“…to come home after school, to do my homework, to bring my homework to school, to bring my lunch to school, to wake up for school!” You get the drift.

 

2)   “Whoops!…”:

“…I dumped a bottle of glitter on the floor and ‘just forgot’ to clean it up!”

“…I wrote with red marker on the newly-painted front of the house, oh, and on our friend’s car too!”

“…I just gave my brother a swirly!”

“…I spilled ‘Yoo-Hoo’ on the carpet (and ‘I just forgot’ about the rule of no food out of the kitchen!)”

“…the computer just magically stopped working while I happened to be downloading YouTube videos!”

 

3)   “By the way,…”:

“…I have a field trip today and need to be there early—in ten minutes, in fact.”

“…(said at 8 pm) tomorrow I have a soccer game at 8 am at the Grand Canyon (1 ½ hours away), because, (by the way) I signed up for the soccer team at school!”

“…I have a golf tournament on Friday…and on Saturday…and Tuesday (this is my husband, and this is constant).”

“…I promised I’d bring a homemade dessert to the church activity tonight (one hour before), so what are you making?”

“…I’m over you!” (Sent by my 9 year-old daughter via note when I told her we really might not be getting a dog–See the actual note in the image, above, left).

 

4)   “Sorry, Mom…”:

“…We didn’t mean to; we  just thought it would be fun!” (To dismantle the new pink chandelier I installed above her bed, into literally dozens of tiny pink pieces with her friend–proof is in the image, right).

“…We just wanted to look pretty!” (So we smashed your makeup and dumped it all over the floor to do so).

“…I just thought it would be cool to have my name in tape on the wall!” (and color it with a permanent black marker, thus smearing marker all over the walls).

“…but I just went to the neighbor’s house to see if I could pet their dogs!” (Said the 4 year-old, when her older brothers were supposed to have been babysitting, about the scary neighbors we don’t even know).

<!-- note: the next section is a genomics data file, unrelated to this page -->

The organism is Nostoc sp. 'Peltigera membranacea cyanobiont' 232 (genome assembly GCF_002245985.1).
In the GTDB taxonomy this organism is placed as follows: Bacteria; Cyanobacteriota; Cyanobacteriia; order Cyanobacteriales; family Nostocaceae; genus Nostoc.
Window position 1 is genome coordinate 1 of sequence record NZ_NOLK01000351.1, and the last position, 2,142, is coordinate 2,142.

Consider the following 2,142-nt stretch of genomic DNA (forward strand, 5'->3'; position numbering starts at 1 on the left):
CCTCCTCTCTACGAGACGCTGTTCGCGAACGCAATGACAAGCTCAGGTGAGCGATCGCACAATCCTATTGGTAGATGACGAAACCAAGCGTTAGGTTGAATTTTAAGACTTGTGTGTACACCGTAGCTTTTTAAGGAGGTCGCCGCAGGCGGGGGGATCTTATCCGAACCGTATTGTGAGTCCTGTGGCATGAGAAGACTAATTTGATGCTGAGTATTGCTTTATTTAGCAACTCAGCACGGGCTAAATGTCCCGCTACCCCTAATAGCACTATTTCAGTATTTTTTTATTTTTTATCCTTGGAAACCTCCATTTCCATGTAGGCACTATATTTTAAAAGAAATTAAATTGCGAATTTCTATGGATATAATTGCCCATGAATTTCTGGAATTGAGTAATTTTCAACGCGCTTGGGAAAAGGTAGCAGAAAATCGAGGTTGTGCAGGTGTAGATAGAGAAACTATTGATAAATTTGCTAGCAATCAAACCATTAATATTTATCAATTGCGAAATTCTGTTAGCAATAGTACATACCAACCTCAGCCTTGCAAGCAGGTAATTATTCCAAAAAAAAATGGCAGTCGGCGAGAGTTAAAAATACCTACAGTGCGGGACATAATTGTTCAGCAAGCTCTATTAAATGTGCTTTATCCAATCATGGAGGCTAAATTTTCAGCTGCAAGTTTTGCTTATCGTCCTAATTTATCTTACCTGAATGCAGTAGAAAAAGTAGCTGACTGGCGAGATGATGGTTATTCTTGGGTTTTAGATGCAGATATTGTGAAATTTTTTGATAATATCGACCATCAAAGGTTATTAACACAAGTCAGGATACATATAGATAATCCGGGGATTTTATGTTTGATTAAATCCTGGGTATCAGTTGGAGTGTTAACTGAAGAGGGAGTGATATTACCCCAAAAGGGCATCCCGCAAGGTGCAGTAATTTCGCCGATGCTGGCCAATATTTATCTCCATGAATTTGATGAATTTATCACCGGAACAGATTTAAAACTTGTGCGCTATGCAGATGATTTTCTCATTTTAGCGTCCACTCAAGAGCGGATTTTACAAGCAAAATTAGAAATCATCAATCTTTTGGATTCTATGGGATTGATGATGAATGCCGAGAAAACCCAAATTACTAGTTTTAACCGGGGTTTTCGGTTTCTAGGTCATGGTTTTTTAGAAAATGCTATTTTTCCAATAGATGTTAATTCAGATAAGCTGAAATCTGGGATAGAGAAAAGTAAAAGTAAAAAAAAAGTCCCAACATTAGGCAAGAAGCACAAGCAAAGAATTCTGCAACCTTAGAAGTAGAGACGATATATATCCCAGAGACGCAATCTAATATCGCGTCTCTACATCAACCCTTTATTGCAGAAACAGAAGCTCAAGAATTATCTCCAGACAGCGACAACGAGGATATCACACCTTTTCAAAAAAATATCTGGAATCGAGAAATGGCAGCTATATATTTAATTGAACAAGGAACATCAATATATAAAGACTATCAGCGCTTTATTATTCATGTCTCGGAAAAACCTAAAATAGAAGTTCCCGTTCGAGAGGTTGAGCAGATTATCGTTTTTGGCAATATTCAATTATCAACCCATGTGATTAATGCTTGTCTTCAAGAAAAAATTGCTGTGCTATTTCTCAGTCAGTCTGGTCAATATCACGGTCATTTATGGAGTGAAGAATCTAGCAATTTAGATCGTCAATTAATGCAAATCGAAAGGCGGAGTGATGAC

“…I told [brother x] to watch her!” (to which [Brother x] replies:) “I told her not to go, so I didn’t think she would!” (Unsaid: “…While we both played video games downstairs!”).

 

5)   And, of course, there are the plethora of  ways in which my kids interfere with precious sleep:

“I just wanted to finish the movie, mom (so I was 1 hour late for curfew, thus making you wait up, wondering where I was).”

“My covers are all out of order, Mom (whispered the 4 year-old at 3:30 am, three times this week so far).”

“’Whoops!’ ‘Sorry, mom!’ We forgot you were trying to sleep!” (Said the boys playing nerf basketball just below my room at 11 pm).

“Oh, ‘sorry, mom.’ I wasn’t that close to your room, so I didn’t know it would bother you.” (Said the boy playing the drums when I’d just begged everyone to please help me get a nap!)

 

Whew!…I feel better now.

I don’t care what anybody says–“More kids=More trouble.” And, with 6, I am hopelessly outnumbered. So, thank you for letting me have my little “vent”–it really does help to get it off my chest. It helps me feel like, perhaps, I’m not the only parent in the world whose children can push them sometimes. Also, when I vent it all out, especially in writing, like I just did, I can once again see the truth:

1) That these are all little issues–certainly nothing to jump off a cliff about! And…

2) That no one can really “drive me crazy”.

Sure, life is hectic and frantic, and too-often, chaotic. But, that’s just the name of the game when we parents are trying to raise kids who care, when we want the best for them and are trying to teach them to be the best they can be. Yes, it is our choice to let them get to us! And when I vent all my complaints out, I start to see just how much I let these “little” things get to me. I let the “craziness” of parenting drive me crazy far too often. Instead, I need to remember that I am in the driver’s seat of my mental well-being. I choose to let the crazy in or not.

 

 

Driving Back to Sane

So, today I’m choosing to take back the wheel and implement the following 10 ideas to drive me back to sane. (If you’re feeling near the “crazy cliff” with your kids too, give these a try, and add to or alter them as needed!):


 

1) Breathe more deeply and more often.

2) Laugh more.

3) Nap more.

4) Let things go more.

5) Make Mr. Golf (my husband) take over so I can get a break.

6) Take more baths with the jets going (so I can’t even hear what’s going on outside).